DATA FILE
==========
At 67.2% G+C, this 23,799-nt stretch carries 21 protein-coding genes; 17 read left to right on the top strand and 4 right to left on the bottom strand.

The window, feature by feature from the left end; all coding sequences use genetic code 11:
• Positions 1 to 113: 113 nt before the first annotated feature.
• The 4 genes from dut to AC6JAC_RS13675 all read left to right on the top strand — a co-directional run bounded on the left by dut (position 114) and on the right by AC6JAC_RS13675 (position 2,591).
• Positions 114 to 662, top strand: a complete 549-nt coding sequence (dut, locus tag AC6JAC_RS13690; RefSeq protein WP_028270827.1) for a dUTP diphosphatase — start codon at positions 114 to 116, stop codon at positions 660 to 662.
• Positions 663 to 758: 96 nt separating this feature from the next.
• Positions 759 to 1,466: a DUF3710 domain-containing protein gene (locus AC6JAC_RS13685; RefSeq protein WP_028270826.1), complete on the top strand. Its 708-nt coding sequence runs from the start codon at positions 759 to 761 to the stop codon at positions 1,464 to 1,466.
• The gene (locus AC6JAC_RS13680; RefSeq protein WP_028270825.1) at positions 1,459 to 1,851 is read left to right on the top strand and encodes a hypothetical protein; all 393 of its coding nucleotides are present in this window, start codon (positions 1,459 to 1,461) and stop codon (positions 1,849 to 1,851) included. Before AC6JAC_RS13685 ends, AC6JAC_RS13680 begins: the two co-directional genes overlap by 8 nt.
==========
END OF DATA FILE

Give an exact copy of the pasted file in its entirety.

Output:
At 67.2% G+C, this 23,799-nt stretch carries 21 protein-coding genes; 17 read left to right on the top strand and 4 right to left on the bottom strand.

The window, feature by feature from the left end; all coding sequences use genetic code 11:
• Positions 1 to 113: 113 nt before the first annotated feature.
• The 4 genes from dut to AC6JAC_RS13675 all read left to right on the top strand — a co-directional run bounded on the left by dut (position 114) and on the right by AC6JAC_RS13675 (position 2,591).
• Positions 114 to 662, top strand: a complete 549-nt coding sequence (dut, locus tag AC6JAC_RS13690; RefSeq protein WP_028270827.1) for a dUTP diphosphatase — start codon at positions 114 to 116, stop codon at positions 660 to 662.
• Positions 663 to 758: 96 nt separating this feature from the next.
• Positions 759 to 1,466: a DUF3710 domain-containing protein gene (locus AC6JAC_RS13685; RefSeq protein WP_028270826.1), complete on the top strand. Its 708-nt coding sequence runs from the start codon at positions 759 to 761 to the stop codon at positions 1,464 to 1,466.
• The gene (locus AC6JAC_RS13680; RefSeq protein WP_028270825.1) at positions 1,459 to 1,851 is read left to right on the top strand and encodes a hypothetical protein; all 393 of its coding nucleotides are present in this window, start codon (positions 1,459 to 1,461) and stop codon (positions 1,849 to 1,851) included. Before AC6JAC_RS13685 ends, AC6JAC_RS13680 begins: the two co-directional genes overlap by 8 nt.